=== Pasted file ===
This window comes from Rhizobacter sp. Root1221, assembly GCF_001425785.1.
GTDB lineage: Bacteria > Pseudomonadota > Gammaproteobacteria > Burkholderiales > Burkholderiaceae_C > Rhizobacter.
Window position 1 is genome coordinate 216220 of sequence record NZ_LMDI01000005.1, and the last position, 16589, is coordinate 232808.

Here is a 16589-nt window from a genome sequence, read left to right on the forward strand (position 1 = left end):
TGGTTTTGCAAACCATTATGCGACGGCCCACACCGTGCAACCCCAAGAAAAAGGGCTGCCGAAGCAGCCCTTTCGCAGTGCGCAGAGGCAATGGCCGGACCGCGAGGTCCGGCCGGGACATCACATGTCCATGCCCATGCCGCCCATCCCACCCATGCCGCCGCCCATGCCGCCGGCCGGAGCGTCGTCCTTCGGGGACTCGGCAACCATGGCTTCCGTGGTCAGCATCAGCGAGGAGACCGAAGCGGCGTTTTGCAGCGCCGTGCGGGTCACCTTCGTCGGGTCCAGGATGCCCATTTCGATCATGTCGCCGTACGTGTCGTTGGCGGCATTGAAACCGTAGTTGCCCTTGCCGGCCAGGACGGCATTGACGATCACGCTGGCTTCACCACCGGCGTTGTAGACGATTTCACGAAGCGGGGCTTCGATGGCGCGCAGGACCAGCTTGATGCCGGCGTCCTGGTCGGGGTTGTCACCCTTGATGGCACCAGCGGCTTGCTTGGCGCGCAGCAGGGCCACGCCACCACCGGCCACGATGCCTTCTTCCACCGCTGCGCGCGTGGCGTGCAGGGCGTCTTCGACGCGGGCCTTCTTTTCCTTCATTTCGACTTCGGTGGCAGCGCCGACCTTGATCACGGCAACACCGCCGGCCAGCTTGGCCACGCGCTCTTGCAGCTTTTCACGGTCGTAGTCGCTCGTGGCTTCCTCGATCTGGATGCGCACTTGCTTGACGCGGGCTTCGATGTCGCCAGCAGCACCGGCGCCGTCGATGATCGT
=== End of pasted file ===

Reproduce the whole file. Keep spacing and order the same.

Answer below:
This window comes from Rhizobacter sp. Root1221, assembly GCF_001425785.1.
GTDB lineage: Bacteria > Pseudomonadota > Gammaproteobacteria > Burkholderiales > Burkholderiaceae_C > Rhizobacter.
Window position 1 is genome coordinate 216220 of sequence record NZ_LMDI01000005.1, and the last position, 16589, is coordinate 232808.

Here is a 16589-nt window from a genome sequence, read left to right on the forward strand (position 1 = left end):
TGGTTTTGCAAACCATTATGCGACGGCCCACACCGTGCAACCCCAAGAAAAAGGGCTGCCGAAGCAGCCCTTTCGCAGTGCGCAGAGGCAATGGCCGGACCGCGAGGTCCGGCCGGGACATCACATGTCCATGCCCATGCCGCCCATCCCACCCATGCCGCCGCCCATGCCGCCGGCCGGAGCGTCGTCCTTCGGGGACTCGGCAACCATGGCTTCCGTGGTCAGCATCAGCGAGGAGACCGAAGCGGCGTTTTGCAGCGCCGTGCGGGTCACCTTCGTCGGGTCCAGGATGCCCATTTCGATCATGTCGCCGTACGTGTCGTTGGCGGCATTGAAACCGTAGTTGCCCTTGCCGGCCAGGACGGCATTGACGATCACGCTGGCTTCACCACCGGCGTTGTAGACGATTTCACGAAGCGGGGCTTCGATGGCGCGCAGGACCAGCTTGATGCCGGCGTCCTGGTCGGGGTTGTCACCCTTGATGGCACCAGCGGCTTGCTTGGCGCGCAGCAGGGCCACGCCACCACCGGCCACGATGCCTTCTTCCACCGCTGCGCGCGTGGCGTGCAGGGCGTCTTCGACGCGGGCCTTCTTTTCCTTCATTTCGACTTCGGTGGCAGCGCCGACCTTGATCACGGCAACACCGCCGGCCAGCTTGGCCACGCGCTCTTGCAGCTTTTCACGGTCGTAGTCGCTCGTGGCTTCCTCGATCTGGATGCGCACTTGCTTGACGCGGGCTTCGATGTCGCCAGCAGCACCGGCGCCGTCGATGATCGT